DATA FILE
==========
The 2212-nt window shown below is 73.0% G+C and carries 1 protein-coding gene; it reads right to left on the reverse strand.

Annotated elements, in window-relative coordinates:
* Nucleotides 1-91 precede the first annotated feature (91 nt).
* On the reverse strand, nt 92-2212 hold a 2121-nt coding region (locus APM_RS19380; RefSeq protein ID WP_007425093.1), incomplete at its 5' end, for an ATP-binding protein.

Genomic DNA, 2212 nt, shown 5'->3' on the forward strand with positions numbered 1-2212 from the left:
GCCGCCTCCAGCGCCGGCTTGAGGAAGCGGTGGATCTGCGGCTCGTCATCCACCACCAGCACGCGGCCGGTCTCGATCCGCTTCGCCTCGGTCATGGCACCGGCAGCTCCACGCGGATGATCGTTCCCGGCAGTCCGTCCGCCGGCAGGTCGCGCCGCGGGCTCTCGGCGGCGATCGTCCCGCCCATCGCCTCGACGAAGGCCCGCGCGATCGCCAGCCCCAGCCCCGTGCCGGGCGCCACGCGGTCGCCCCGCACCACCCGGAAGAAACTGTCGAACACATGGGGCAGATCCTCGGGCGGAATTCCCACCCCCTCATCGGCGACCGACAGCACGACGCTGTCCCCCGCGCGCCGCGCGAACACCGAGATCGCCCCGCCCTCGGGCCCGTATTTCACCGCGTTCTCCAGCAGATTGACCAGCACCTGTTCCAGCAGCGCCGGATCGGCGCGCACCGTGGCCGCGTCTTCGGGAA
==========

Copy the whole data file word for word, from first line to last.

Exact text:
The 2212-nt window shown below is 73.0% G+C and carries 1 protein-coding gene; it reads right to left on the reverse strand.

Annotated elements, in window-relative coordinates:
* Nucleotides 1-91 precede the first annotated feature (91 nt).
* On the reverse strand, nt 92-2212 hold a 2121-nt coding region (locus APM_RS19380; RefSeq protein ID WP_007425093.1), incomplete at its 5' end, for an ATP-binding protein.

Genomic DNA, 2212 nt, shown 5'->3' on the forward strand with positions numbered 1-2212 from the left:
GCCGCCTCCAGCGCCGGCTTGAGGAAGCGGTGGATCTGCGGCTCGTCATCCACCACCAGCACGCGGCCGGTCTCGATCCGCTTCGCCTCGGTCATGGCACCGGCAGCTCCACGCGGATGATCGTTCCCGGCAGTCCGTCCGCCGGCAGGTCGCGCCGCGGGCTCTCGGCGGCGATCGTCCCGCCCATCGCCTCGACGAAGGCCCGCGCGATCGCCAGCCCCAGCCCCGTGCCGGGCGCCACGCGGTCGCCCCGCACCACCCGGAAGAAACTGTCGAACACATGGGGCAGATCCTCGGGCGGAATTCCCACCCCCTCATCGGCGACCGACAGCACGACGCTGTCCCCCGCGCGCCGCGCGAACACCGAGATCGCCCCGCCCTCGGGCCCGTATTTCACCGCGTTCTCCAGCAGATTGACCAGCACCTGTTCCAGCAGCGCCGGATCGGCGCGCACCGTGGCCGCGTCTTCGGGAA